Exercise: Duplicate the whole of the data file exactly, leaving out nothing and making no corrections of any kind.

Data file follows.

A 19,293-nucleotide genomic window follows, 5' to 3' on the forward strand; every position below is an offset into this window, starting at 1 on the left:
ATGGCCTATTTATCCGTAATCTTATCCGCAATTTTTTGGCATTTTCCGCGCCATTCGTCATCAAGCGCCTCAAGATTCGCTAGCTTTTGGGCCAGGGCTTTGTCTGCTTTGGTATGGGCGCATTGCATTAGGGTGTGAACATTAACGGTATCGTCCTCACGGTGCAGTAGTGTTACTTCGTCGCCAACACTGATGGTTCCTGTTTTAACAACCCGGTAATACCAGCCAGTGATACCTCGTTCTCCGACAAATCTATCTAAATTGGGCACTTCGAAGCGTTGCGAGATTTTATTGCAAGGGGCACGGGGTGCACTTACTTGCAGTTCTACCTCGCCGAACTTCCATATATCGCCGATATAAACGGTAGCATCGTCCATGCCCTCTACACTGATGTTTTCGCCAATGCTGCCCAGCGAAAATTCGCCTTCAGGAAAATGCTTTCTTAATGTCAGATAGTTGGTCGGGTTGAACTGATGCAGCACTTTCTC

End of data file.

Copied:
A 19,293-nucleotide genomic window follows, 5' to 3' on the forward strand; every position below is an offset into this window, starting at 1 on the left:
ATGGCCTATTTATCCGTAATCTTATCCGCAATTTTTTGGCATTTTCCGCGCCATTCGTCATCAAGCGCCTCAAGATTCGCTAGCTTTTGGGCCAGGGCTTTGTCTGCTTTGGTATGGGCGCATTGCATTAGGGTGTGAACATTAACGGTATCGTCCTCACGGTGCAGTAGTGTTACTTCGTCGCCAACACTGATGGTTCCTGTTTTAACAACCCGGTAATACCAGCCAGTGATACCTCGTTCTCCGACAAATCTATCTAAATTGGGCACTTCGAAGCGTTGCGAGATTTTATTGCAAGGGGCACGGGGTGCACTTACTTGCAGTTCTACCTCGCCGAACTTCCATATATCGCCGATATAAACGGTAGCATCGTCCATGCCCTCTACACTGATGTTTTCGCCAATGCTGCCCAGCGAAAATTCGCCTTCAGGAAAATGCTTTCTTAATGTCAGATAGTTGGTCGGGTTGAACTGATGCAGCACTTTCTC